The Rogers' Adventure 2007/2008 travel blog

town of Arnprior

Ideallic view

Mississippi River

town of Carleton Place

Fishing in Rideau Canal behind the motorhome

Rideau Canal in Smiths Falls

Water tower in Smiths Falls

Frog in the parkinglot of Hershey's Factory

going into Hershey's factory & chocolate shop

After the tour with our free O Henry bar


Sunshine & blue skies today! The red in the trees is becoming more and more evident and even the ground cover in places is red. We follow the Trans Canada along the Ottawa River, close to the Quebec border to the town of Arnprior where we turn south on Hwy 15 to Smiths Falls. Now we are coming into the older part of Ontario, most houses here are made out of brick and we see some 'mansions' in this area. We are only about 80 km from Ottawa, so these are bedroom communities for the big city. Once we turn south, we actually follow the Mississippi river for a while, and come to Smiths Falls.

Smiths Falls is a town that has been around since the early 1700's. Back then, this area was known as Upper Canada, and the US Army would give acreage to their soldiers who had served for a certain amount of time. A soldier by the name of Smyth received 400 acres and started a saw mill and over time the area grew, and the post office was named Smiths Falls when it opened in the early 1800's.

In 1826, the US Army led by Lt. Colonel By was commissioned to build the Rideau Canal and it was finished in 1832, 175 years ago.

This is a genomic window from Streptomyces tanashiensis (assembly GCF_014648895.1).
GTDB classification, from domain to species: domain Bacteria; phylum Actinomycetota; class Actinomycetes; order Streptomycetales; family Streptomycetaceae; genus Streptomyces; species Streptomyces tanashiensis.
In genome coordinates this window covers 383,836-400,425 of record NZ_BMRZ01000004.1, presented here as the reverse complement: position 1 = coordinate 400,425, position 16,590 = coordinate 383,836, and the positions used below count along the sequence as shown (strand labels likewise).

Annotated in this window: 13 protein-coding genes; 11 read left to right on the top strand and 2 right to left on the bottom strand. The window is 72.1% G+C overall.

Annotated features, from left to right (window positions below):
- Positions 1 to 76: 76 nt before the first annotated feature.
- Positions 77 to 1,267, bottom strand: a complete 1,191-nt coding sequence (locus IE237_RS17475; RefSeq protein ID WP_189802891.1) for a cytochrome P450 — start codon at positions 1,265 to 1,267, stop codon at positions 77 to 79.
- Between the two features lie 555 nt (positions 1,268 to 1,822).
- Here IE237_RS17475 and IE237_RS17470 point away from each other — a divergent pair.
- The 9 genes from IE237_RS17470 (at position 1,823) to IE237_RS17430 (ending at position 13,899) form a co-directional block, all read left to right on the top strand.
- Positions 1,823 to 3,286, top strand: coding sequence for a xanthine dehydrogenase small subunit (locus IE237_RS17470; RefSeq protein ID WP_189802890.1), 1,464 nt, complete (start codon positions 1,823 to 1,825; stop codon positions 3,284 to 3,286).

The canal stretches from Kingston to Ottawa, about 200 km, and was built to provide safe passage for soldiers and supplies during war time. It links lakes and rivers, and remains North America's largest operating canal. There are 47 locks, most of them hand operated, that help the boats navigate the canal. The canal nowadays is for pleasure craft only, about 200 boats a day will pass through Smiths Falls in the summer months! The locks are only operational in the summer, Oct 15 is the last day for the locks.

We stayed at the Victoria Park Campground, which is run by the city. It closed on Oct 10, so we were there in the nick of time. It was a beautiful spot, very peaceful and scenic.

We visited the Hershey factory, where you could take a self-guided tour (no camera's allowed!) which dropped you back in the chocolate shop. This factory only produces the O Henry bar, and is one of 5 plants that Hershey owns, most of them being in Pennsylvania.

We bought some bulk O Henry bars and get 4 free O Henry bars at the till! This is the kind of tour we like!

We return to the campground, walk with Hudson and the boys fish the canal.



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